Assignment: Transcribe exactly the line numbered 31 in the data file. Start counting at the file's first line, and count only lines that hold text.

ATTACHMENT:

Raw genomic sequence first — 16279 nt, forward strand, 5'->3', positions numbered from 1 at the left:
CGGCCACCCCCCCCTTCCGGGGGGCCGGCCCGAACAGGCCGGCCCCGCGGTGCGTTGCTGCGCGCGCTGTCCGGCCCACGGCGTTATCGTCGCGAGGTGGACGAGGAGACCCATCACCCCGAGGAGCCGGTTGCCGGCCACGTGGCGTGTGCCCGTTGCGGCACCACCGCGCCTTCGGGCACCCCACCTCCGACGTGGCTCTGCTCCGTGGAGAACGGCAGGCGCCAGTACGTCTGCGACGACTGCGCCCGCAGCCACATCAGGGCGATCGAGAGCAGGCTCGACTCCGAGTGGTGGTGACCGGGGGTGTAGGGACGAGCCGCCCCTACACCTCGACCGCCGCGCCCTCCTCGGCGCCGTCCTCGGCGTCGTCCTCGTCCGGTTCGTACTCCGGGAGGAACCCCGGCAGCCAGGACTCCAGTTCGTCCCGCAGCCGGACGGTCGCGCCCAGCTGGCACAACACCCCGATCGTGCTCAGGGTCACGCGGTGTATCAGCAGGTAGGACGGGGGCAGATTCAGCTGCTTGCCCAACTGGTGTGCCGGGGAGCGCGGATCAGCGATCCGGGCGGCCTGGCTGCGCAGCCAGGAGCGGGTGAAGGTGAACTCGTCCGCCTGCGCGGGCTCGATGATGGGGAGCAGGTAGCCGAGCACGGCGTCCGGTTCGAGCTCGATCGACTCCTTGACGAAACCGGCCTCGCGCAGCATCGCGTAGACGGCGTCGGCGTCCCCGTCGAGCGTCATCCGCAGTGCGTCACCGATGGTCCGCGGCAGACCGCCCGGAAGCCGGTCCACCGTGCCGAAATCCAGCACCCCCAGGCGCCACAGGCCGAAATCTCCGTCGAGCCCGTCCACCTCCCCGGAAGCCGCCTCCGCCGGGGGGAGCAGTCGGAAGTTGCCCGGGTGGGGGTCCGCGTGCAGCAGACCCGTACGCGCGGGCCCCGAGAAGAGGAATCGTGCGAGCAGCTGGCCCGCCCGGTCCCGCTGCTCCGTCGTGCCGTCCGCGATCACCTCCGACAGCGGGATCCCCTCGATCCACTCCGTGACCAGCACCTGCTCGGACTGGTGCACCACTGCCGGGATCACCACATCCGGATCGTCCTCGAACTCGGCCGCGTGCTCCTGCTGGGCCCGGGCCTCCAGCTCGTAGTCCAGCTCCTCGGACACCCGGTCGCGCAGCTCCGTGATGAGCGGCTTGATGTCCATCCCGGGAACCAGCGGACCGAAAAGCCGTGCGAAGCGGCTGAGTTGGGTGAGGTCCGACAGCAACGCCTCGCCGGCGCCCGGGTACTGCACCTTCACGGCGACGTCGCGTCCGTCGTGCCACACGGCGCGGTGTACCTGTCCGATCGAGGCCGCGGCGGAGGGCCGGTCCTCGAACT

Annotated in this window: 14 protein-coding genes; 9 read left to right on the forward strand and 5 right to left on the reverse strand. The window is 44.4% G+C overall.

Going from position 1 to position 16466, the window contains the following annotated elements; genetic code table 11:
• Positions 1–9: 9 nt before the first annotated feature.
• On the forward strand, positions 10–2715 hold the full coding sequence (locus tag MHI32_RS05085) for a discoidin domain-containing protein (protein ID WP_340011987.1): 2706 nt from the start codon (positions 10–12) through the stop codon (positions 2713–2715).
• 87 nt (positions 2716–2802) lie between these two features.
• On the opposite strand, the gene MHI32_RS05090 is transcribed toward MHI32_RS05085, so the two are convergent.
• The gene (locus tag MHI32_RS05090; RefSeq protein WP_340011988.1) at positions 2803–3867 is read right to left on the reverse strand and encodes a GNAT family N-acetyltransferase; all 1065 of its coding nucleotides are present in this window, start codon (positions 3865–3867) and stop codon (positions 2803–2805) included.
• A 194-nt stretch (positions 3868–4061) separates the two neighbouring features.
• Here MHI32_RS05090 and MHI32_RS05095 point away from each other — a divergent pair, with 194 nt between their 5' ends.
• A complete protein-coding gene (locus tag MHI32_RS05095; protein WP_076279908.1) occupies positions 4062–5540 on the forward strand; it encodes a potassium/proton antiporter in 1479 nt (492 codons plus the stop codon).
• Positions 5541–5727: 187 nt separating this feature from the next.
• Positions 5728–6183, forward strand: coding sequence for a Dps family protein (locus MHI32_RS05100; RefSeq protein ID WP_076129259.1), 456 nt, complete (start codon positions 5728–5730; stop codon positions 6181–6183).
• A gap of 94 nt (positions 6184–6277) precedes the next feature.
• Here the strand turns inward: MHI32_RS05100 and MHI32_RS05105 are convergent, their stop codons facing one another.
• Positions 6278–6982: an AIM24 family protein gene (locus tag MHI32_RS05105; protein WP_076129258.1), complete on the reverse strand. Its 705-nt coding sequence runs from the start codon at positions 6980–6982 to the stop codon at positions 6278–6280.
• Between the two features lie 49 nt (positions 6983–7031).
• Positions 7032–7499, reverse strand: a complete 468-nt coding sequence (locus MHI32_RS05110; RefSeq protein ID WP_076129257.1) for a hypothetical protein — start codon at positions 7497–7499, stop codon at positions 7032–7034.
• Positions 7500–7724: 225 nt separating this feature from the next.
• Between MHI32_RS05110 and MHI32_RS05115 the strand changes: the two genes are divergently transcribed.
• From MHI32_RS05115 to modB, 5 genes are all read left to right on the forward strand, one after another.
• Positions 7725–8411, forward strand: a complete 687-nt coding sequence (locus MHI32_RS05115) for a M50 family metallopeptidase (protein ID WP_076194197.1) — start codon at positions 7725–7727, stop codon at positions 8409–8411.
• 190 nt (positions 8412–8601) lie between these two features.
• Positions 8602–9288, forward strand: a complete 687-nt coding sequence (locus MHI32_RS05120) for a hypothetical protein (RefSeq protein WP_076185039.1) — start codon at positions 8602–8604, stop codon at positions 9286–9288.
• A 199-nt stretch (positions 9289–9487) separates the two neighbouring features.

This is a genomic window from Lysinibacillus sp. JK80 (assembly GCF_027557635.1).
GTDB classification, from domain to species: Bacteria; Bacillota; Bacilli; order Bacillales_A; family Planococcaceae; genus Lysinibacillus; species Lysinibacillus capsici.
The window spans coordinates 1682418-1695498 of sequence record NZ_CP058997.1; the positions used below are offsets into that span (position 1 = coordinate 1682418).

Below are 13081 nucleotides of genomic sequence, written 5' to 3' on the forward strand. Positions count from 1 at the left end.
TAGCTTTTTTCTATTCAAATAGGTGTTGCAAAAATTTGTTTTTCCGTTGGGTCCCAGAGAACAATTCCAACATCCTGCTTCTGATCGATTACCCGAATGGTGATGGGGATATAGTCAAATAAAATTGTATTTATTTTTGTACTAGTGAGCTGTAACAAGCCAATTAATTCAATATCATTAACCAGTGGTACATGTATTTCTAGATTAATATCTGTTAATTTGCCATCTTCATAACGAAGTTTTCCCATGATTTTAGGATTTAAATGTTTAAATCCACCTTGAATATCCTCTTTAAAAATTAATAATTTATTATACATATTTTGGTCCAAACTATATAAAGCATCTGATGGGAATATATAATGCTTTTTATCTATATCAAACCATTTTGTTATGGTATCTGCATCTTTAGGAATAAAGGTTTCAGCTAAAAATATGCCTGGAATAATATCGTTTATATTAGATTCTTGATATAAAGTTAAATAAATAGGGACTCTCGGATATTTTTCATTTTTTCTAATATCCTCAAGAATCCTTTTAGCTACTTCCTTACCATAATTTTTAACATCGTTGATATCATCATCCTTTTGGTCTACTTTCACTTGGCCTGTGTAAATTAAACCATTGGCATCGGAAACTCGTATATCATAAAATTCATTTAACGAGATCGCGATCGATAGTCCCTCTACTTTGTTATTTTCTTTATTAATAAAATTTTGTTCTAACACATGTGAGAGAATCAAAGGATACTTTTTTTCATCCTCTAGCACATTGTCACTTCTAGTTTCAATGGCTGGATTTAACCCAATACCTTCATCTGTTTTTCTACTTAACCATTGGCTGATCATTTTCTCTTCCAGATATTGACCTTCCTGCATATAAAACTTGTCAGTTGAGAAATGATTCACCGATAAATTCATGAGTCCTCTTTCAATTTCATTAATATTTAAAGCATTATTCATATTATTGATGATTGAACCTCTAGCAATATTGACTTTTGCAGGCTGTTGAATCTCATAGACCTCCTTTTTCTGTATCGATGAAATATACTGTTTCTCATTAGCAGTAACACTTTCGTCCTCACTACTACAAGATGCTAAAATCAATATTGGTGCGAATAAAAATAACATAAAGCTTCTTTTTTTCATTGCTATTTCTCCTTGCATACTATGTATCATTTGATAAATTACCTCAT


TAGCTTTTTTCTATTCAAATAGGTGTTGCAAAAATTTGTTTTTCCGTTGGGTCCCAGAGAACAATTCCAACATCCTGCTTCTGATCGATTACCCGAATGGTGATGGGGATATAGTCAAATAAAATTGTATTTATTTTTGTACTAGTGAGCTGTAACAAGCCAATTAATTCAATATCATTAACCAGTGGTACATGTATTTCTAGATTAATATCTGTTAATTTGCCATCTTCATAACGAAGTTTTCCCATGATTTTAGGATTTAAATGTTTAAATCCACCTTGAATATCCTCTTTAAAAATTAATAATTTATTATACATATTTTGGTCCAAACTATATAAAGCATCTGATGGGAATATATAATGCTTTTTATCTATATCAAACCATTTTGTTATGGTATCTGCATCTTTAGGAATAAAGGTTTCAGCTAAAAATATGCCTGGAATAATATCGTTTATATTAGATTCTTGATATAAAGTTAAATAAATAGGGACTCTCGGATATTTTTCATTTTTTCTAATATCCTCAAGAATCCTTTTAGCTACTTCCTTACCATAATTTTTAACATCGTTGATATCATCATCCTTTTGGTCTACTTTCACTTGGCCTGTGTAAATTAAACCATTGGCATCGGAAACTCGTATATCATAAAATTCATTTAACGAGATCGCGATCGATAGTCCCTCTACTTTGTTATTTTCTTTATTAATAAAATTTTGTTCTAACACATGTGAGAGAATCAAAGGATACTTTTTTTCATCCTCTAGCACATTGTCACTTCTAGTTTCAATGGCTGGATTTAACCCAATACCTTCATCTGTTTTTCTACTTAACCATTGGCTGATCATTTTCTCTTCCAGATATTGACCTTCCTGCATATAAAACTTGTCAGTTGAGAAATGATTCACCGATAAATTCATGAGTCCTCTTTCAATTTCATTAATATTTAAAGCATTATTCATATTATTGATGATTGAACCTCTAGCAATATTGACTTTTGCAGGCTGTTGAATCTCATAGACCTCCTTTTTCTGTATCGATGAAATATACTGTTTCTCATTAGCAGTAACACTTTCGTCCTCACTACTACAAGATGCTAAAATCAATATTGGTGCGAATAAAAATAACATAAAGCTTCTTTTTTTCATTGCTATTTCTCCTTGCATACTATGTATCATTTGATAAATTACCTCAT